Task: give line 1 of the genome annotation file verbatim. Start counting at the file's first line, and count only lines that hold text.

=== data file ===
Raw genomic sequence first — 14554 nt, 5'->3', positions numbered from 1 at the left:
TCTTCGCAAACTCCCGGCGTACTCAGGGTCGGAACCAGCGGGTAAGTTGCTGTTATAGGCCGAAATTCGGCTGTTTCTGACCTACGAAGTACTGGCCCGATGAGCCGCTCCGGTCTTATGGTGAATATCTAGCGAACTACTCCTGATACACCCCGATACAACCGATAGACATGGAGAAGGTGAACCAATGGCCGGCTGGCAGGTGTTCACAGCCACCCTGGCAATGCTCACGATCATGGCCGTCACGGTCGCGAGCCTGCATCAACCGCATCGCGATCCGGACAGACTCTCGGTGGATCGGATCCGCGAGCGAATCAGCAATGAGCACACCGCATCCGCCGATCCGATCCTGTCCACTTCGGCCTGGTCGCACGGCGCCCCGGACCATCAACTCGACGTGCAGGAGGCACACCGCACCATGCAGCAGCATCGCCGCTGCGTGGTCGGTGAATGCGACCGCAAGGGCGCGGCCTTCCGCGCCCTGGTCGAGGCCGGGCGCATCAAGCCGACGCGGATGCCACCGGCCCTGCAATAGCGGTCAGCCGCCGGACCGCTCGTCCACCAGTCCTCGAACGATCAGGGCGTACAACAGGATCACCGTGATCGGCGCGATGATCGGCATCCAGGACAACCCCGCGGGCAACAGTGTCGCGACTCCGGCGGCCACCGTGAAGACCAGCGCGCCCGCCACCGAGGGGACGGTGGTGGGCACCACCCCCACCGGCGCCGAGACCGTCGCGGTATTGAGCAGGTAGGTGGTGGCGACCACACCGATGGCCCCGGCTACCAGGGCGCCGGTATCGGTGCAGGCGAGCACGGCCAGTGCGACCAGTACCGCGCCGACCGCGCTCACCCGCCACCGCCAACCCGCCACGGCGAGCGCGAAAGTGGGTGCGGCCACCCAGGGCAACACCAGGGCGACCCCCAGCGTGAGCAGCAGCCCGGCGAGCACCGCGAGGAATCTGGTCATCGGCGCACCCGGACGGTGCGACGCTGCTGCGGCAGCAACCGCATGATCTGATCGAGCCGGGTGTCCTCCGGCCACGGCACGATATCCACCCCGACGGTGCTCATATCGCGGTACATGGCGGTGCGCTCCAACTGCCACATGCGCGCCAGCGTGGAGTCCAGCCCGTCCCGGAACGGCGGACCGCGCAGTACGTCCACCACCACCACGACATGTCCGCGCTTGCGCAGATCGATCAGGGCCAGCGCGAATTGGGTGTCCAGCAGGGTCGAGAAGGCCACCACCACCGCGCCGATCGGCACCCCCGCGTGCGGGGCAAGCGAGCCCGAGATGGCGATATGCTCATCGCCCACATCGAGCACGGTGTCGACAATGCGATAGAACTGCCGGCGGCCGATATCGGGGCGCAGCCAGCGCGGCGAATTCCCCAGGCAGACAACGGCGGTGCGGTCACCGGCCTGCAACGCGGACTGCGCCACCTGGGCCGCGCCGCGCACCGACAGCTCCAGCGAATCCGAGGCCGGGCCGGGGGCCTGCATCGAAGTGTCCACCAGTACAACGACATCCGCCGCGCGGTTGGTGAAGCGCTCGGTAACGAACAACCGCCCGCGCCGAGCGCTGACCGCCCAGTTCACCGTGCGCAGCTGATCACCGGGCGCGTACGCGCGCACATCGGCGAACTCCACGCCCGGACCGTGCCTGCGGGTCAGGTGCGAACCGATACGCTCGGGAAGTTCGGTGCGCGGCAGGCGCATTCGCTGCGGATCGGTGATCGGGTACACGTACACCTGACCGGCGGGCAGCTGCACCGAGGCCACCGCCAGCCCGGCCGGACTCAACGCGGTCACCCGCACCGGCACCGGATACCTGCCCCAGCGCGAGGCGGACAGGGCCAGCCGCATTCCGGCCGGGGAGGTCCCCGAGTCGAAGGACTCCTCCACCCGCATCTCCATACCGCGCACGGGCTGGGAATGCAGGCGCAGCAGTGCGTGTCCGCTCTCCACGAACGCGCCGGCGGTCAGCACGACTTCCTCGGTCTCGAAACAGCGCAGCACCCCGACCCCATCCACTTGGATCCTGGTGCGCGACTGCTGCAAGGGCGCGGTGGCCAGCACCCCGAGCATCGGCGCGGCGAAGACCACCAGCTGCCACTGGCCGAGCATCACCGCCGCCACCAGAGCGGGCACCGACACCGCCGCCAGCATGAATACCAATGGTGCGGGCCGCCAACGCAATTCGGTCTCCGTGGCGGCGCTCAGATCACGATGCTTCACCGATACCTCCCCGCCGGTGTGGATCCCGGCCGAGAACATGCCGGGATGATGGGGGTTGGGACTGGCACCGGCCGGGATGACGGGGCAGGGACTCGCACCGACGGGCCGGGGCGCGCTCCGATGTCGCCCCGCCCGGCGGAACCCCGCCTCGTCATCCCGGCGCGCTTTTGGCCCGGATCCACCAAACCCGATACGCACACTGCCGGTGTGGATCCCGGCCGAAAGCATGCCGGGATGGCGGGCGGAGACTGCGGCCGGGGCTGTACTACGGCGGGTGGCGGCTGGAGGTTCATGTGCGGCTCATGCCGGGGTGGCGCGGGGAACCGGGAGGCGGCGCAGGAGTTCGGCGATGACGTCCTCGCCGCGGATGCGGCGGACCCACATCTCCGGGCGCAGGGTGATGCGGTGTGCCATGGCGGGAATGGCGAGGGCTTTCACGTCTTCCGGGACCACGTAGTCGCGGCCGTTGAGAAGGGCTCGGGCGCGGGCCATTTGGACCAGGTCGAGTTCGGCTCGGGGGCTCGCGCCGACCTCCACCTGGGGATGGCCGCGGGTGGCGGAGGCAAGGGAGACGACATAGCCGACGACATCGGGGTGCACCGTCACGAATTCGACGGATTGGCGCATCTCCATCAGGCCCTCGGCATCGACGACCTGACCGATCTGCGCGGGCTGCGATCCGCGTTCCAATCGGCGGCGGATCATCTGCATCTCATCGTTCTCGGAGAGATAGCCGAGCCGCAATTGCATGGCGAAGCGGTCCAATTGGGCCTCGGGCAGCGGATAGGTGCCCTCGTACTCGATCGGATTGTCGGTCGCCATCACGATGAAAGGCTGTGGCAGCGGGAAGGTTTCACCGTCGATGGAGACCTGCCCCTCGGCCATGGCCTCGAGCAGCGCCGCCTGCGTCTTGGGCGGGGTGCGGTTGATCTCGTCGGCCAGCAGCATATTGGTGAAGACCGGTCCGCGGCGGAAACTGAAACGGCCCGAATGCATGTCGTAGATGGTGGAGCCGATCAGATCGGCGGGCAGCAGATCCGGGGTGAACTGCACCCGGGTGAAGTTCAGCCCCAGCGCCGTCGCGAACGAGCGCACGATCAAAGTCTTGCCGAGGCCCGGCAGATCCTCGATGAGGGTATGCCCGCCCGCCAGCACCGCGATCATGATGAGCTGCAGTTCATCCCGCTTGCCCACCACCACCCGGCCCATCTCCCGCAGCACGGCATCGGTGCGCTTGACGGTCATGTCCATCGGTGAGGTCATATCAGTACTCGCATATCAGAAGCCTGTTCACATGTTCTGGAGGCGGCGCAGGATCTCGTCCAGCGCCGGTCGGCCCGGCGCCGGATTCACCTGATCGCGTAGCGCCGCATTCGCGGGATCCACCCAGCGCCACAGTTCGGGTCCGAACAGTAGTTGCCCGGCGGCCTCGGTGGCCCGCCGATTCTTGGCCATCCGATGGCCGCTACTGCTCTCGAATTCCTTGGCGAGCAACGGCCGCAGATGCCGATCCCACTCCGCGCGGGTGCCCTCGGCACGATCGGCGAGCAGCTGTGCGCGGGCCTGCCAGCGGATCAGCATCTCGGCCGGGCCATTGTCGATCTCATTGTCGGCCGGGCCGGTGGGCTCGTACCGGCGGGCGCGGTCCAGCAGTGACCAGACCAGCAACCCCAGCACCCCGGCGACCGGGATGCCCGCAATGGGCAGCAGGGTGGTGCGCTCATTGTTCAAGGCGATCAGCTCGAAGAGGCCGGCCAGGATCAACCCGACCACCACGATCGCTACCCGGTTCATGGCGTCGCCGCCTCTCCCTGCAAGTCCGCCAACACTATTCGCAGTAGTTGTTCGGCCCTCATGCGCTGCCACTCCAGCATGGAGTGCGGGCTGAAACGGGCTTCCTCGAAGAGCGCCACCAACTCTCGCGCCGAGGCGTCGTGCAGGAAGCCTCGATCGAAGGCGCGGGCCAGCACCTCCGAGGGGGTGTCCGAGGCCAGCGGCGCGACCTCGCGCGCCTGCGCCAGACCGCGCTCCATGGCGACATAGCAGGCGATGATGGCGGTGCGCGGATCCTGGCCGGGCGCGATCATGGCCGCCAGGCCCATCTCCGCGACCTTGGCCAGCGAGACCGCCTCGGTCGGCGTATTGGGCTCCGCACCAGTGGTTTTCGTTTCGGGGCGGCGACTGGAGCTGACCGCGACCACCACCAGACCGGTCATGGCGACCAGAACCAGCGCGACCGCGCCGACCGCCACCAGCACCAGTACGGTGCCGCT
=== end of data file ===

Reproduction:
Raw genomic sequence first — 14554 nt, 5'->3', positions numbered from 1 at the left: